Nigerian government has reacted to statements made by a former Chief of Defence Staff, Gen Alexander Ogomudia, that ‘Nigeria may be restructured violently.
“This vituperation, coming from a former military Chief speaks volumes about the mindset of groups of citizens who have yet to accept democracy as a form of government,” presidential spokesman Garba Shehu said on Sunday.
“It is very important to stress that we as a nation, are a constitutional democracy and changes to the country in structure, its systems, policy and politics must abide by the norms of democracy otherwise they would be extrajudicial and therefore unconstitutional,” Shehu added.
Two decades ago, the military handed over power to an elected civilian leader after 15 years of military rule.
But after 20 years of democracy and four presidents, the country is faced with several challenges, including lagging security and a weak economy. Many believed the country’s troubles may be drastically reduced if it is restructured.
However, Yemi Osinbajo, the vice president, said restructuring is not Nigeria’s major problem, rather, he said “it is about managing resources properly and providing for the people properly, that is what it is all about.”
But former vice president Atiku Abubakar during the 2019 presidential election build-up advocated for the restructuring and promised to restructure should he emerge a victor at the poll.
Ogomudia also shared Abubakar’s view. He said Nigeria practice “a fake federal system” hence restructuring is right for “a right-thinking government should embrace for national integration and development”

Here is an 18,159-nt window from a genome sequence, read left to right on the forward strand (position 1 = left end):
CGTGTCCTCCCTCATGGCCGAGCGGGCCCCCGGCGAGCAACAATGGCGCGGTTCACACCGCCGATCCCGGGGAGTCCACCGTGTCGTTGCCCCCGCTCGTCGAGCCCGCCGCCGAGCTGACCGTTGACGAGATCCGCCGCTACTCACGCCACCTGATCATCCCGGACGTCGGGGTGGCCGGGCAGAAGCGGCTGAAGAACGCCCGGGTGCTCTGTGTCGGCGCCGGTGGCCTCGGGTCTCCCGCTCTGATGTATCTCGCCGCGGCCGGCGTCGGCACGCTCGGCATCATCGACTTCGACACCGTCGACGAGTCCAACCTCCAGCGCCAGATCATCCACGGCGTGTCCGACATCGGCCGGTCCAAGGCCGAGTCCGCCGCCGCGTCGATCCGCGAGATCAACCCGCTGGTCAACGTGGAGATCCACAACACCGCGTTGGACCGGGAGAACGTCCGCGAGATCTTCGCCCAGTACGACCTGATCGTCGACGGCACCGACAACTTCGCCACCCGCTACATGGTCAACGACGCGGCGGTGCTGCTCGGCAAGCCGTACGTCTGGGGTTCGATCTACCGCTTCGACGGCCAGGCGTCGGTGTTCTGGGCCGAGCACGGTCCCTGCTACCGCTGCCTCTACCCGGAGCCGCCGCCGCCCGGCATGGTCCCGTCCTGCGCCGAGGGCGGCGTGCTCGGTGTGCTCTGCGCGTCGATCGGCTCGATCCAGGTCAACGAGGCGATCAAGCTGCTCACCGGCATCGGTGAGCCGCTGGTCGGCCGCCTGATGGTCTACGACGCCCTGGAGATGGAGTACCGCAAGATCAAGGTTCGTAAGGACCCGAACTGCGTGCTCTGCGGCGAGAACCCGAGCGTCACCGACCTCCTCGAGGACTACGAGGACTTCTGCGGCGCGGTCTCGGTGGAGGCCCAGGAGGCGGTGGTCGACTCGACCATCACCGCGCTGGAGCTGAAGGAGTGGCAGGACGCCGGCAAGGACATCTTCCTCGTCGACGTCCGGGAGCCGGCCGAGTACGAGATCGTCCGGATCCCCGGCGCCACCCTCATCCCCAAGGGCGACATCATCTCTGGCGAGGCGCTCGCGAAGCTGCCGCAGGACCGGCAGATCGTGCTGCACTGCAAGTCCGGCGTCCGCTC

“A country where a former Chief of Defence Staff, Air Chief Marshall Alex Badeh, was killed in the streets like an urchin, and nothing happened, is a sign that the nation is not moving in the right direction,” Ogomudia said.
The former Chief of Defence Staff who delivered the keynote address at the Good Governance Lecture organised by the Catholic Church of Warri’s Justice Development and Peace Commission (JDPC) warned that the continued suppression of the agitations for the restructuring of the country could lead to a violent break up of the country.
Shehu, however, insisted that there was no way violence could help Nigeria to become better.
“The biggest challenge of the country today is not necessarily from perceived regional or state imbalances or conflicts between the government at the centre and states but from the mindsets and entities rooted in the idea of violence as a means to change,” Shehu said.
While reacting to the death of Badeh, Shehu said investigation is ongoing and “14 suspects based on their alleged involvement in a report that has been sent to the police and the Nigeria Air Force for further action.”